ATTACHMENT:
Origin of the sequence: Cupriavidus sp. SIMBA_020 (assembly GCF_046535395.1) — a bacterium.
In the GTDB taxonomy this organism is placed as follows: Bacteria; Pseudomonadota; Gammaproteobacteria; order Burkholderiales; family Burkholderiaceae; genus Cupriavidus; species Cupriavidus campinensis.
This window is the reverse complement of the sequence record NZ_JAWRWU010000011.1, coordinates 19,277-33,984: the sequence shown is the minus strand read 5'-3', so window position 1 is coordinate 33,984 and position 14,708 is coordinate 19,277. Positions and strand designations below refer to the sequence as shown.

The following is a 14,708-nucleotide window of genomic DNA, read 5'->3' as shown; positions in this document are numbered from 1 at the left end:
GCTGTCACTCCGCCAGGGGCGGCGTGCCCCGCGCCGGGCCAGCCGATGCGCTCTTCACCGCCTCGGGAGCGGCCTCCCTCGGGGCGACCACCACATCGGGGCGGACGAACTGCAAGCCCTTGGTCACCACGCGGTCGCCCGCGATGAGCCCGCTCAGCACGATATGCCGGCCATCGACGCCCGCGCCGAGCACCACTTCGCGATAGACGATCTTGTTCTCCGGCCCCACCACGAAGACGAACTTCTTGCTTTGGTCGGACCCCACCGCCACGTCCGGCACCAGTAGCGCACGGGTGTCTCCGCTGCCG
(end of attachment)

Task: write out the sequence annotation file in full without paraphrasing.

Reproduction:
Origin of the sequence: Cupriavidus sp. SIMBA_020 (assembly GCF_046535395.1) — a bacterium.
In the GTDB taxonomy this organism is placed as follows: Bacteria; Pseudomonadota; Gammaproteobacteria; order Burkholderiales; family Burkholderiaceae; genus Cupriavidus; species Cupriavidus campinensis.
This window is the reverse complement of the sequence record NZ_JAWRWU010000011.1, coordinates 19,277-33,984: the sequence shown is the minus strand read 5'-3', so window position 1 is coordinate 33,984 and position 14,708 is coordinate 19,277. Positions and strand designations below refer to the sequence as shown.

The following is a 14,708-nucleotide window of genomic DNA, read 5'->3' as shown; positions in this document are numbered from 1 at the left end:
GCTGTCACTCCGCCAGGGGCGGCGTGCCCCGCGCCGGGCCAGCCGATGCGCTCTTCACCGCCTCGGGAGCGGCCTCCCTCGGGGCGACCACCACATCGGGGCGGACGAACTGCAAGCCCTTGGTCACCACGCGGTCGCCCGCGATGAGCCCGCTCAGCACGATATGCCGGCCATCGACGCCCGCGCCGAGCACCACTTCGCGATAGACGATCTTGTTCTCCGGCCCCACCACGAAGACGAACTTCTTGCTTTGGTCGGACCCCACCGCCACGTCCGGCACCAGTAGCGCACGGGTGTCTCCGCTGCCG